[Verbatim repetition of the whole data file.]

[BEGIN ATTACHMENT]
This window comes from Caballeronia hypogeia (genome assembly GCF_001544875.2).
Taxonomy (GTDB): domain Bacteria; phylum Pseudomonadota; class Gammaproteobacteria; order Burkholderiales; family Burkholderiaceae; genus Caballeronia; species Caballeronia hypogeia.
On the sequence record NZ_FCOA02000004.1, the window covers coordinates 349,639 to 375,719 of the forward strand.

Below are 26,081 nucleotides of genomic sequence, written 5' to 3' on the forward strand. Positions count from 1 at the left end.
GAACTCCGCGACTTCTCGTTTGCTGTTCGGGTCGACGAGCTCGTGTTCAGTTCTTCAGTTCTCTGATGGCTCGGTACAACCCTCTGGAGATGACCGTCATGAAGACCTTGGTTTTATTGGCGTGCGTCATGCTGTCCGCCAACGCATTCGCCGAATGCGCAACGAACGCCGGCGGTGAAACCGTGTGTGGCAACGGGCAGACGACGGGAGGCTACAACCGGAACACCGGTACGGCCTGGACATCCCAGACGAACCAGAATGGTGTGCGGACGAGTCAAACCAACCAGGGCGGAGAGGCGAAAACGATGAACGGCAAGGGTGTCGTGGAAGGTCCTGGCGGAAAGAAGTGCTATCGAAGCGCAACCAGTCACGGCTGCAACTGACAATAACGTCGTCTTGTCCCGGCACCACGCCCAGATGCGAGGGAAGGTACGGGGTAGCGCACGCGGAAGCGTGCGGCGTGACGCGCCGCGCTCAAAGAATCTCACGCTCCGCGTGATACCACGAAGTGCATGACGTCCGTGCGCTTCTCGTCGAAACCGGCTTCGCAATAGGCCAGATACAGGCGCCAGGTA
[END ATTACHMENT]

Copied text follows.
This window comes from Caballeronia hypogeia (genome assembly GCF_001544875.2).
Taxonomy (GTDB): domain Bacteria; phylum Pseudomonadota; class Gammaproteobacteria; order Burkholderiales; family Burkholderiaceae; genus Caballeronia; species Caballeronia hypogeia.
On the sequence record NZ_FCOA02000004.1, the window covers coordinates 349,639 to 375,719 of the forward strand.

Below are 26,081 nucleotides of genomic sequence, written 5' to 3' on the forward strand. Positions count from 1 at the left end.
GAACTCCGCGACTTCTCGTTTGCTGTTCGGGTCGACGAGCTCGTGTTCAGTTCTTCAGTTCTCTGATGGCTCGGTACAACCCTCTGGAGATGACCGTCATGAAGACCTTGGTTTTATTGGCGTGCGTCATGCTGTCCGCCAACGCATTCGCCGAATGCGCAACGAACGCCGGCGGTGAAACCGTGTGTGGCAACGGGCAGACGACGGGAGGCTACAACCGGAACACCGGTACGGCCTGGACATCCCAGACGAACCAGAATGGTGTGCGGACGAGTCAAACCAACCAGGGCGGAGAGGCGAAAACGATGAACGGCAAGGGTGTCGTGGAAGGTCCTGGCGGAAAGAAGTGCTATCGAAGCGCAACCAGTCACGGCTGCAACTGACAATAACGTCGTCTTGTCCCGGCACCACGCCCAGATGCGAGGGAAGGTACGGGGTAGCGCACGCGGAAGCGTGCGGCGTGACGCGCCGCGCTCAAAGAATCTCACGCTCCGCGTGATACCACGAAGTGCATGACGTCCGTGCGCTTCTCGTCGAAACCGGCTTCGCAATAGGCCAGATACAGGCGCCAGGTA